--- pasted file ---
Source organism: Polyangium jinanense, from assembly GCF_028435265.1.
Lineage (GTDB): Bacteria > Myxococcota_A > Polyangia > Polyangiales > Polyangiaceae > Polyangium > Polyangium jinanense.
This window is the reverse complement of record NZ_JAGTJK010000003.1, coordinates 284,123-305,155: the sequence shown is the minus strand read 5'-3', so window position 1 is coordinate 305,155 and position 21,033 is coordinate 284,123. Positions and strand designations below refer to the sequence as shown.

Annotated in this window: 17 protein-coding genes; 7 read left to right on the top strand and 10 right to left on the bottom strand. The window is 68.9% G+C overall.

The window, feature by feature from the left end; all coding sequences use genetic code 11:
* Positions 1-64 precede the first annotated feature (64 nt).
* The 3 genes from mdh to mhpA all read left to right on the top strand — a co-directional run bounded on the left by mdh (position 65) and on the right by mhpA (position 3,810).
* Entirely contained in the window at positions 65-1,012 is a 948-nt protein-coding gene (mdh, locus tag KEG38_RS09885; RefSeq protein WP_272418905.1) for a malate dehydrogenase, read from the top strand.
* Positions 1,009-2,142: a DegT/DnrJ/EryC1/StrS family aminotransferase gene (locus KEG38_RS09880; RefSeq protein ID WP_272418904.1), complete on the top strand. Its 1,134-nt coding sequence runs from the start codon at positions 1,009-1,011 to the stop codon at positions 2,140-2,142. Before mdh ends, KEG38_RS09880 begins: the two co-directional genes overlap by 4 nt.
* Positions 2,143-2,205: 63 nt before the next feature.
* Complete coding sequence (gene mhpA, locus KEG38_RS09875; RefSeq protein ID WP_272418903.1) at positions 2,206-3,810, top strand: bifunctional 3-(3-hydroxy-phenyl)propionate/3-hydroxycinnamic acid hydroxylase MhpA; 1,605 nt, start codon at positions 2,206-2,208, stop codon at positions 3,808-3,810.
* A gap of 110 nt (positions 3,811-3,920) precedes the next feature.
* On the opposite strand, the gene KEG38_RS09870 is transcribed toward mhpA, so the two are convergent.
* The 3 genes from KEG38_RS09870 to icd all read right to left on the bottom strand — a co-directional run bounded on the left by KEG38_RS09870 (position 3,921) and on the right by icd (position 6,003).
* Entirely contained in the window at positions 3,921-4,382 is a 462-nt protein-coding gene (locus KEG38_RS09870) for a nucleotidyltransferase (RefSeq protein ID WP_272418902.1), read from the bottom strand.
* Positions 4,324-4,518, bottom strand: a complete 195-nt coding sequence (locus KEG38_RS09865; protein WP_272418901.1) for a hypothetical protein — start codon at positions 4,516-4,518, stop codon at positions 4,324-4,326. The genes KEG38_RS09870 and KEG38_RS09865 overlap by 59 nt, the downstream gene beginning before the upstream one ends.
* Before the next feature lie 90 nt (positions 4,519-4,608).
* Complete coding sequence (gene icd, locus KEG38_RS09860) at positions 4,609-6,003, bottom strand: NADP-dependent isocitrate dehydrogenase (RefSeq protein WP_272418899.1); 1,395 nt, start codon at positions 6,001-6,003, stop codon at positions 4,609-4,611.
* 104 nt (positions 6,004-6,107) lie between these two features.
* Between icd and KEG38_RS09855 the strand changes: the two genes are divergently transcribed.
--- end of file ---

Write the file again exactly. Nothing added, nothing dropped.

Source organism: Polyangium jinanense, from assembly GCF_028435265.1.
Lineage (GTDB): Bacteria > Myxococcota_A > Polyangia > Polyangiales > Polyangiaceae > Polyangium > Polyangium jinanense.
This window is the reverse complement of record NZ_JAGTJK010000003.1, coordinates 284,123-305,155: the sequence shown is the minus strand read 5'-3', so window position 1 is coordinate 305,155 and position 21,033 is coordinate 284,123. Positions and strand designations below refer to the sequence as shown.

Annotated in this window: 17 protein-coding genes; 7 read left to right on the top strand and 10 right to left on the bottom strand. The window is 68.9% G+C overall.

The window, feature by feature from the left end; all coding sequences use genetic code 11:
* Positions 1-64 precede the first annotated feature (64 nt).
* The 3 genes from mdh to mhpA all read left to right on the top strand — a co-directional run bounded on the left by mdh (position 65) and on the right by mhpA (position 3,810).
* Entirely contained in the window at positions 65-1,012 is a 948-nt protein-coding gene (mdh, locus tag KEG38_RS09885; RefSeq protein WP_272418905.1) for a malate dehydrogenase, read from the top strand.
* Positions 1,009-2,142: a DegT/DnrJ/EryC1/StrS family aminotransferase gene (locus KEG38_RS09880; RefSeq protein ID WP_272418904.1), complete on the top strand. Its 1,134-nt coding sequence runs from the start codon at positions 1,009-1,011 to the stop codon at positions 2,140-2,142. Before mdh ends, KEG38_RS09880 begins: the two co-directional genes overlap by 4 nt.
* Positions 2,143-2,205: 63 nt before the next feature.
* Complete coding sequence (gene mhpA, locus KEG38_RS09875; RefSeq protein ID WP_272418903.1) at positions 2,206-3,810, top strand: bifunctional 3-(3-hydroxy-phenyl)propionate/3-hydroxycinnamic acid hydroxylase MhpA; 1,605 nt, start codon at positions 2,206-2,208, stop codon at positions 3,808-3,810.
* A gap of 110 nt (positions 3,811-3,920) precedes the next feature.
* On the opposite strand, the gene KEG38_RS09870 is transcribed toward mhpA, so the two are convergent.
* The 3 genes from KEG38_RS09870 to icd all read right to left on the bottom strand — a co-directional run bounded on the left by KEG38_RS09870 (position 3,921) and on the right by icd (position 6,003).
* Entirely contained in the window at positions 3,921-4,382 is a 462-nt protein-coding gene (locus KEG38_RS09870) for a nucleotidyltransferase (RefSeq protein ID WP_272418902.1), read from the bottom strand.
* Positions 4,324-4,518, bottom strand: a complete 195-nt coding sequence (locus KEG38_RS09865; protein WP_272418901.1) for a hypothetical protein — start codon at positions 4,516-4,518, stop codon at positions 4,324-4,326. The genes KEG38_RS09870 and KEG38_RS09865 overlap by 59 nt, the downstream gene beginning before the upstream one ends.
* Before the next feature lie 90 nt (positions 4,519-4,608).
* Complete coding sequence (gene icd, locus KEG38_RS09860) at positions 4,609-6,003, bottom strand: NADP-dependent isocitrate dehydrogenase (RefSeq protein WP_272418899.1); 1,395 nt, start codon at positions 6,001-6,003, stop codon at positions 4,609-4,611.
* 104 nt (positions 6,004-6,107) lie between these two features.
* Between icd and KEG38_RS09855 the strand changes: the two genes are divergently transcribed.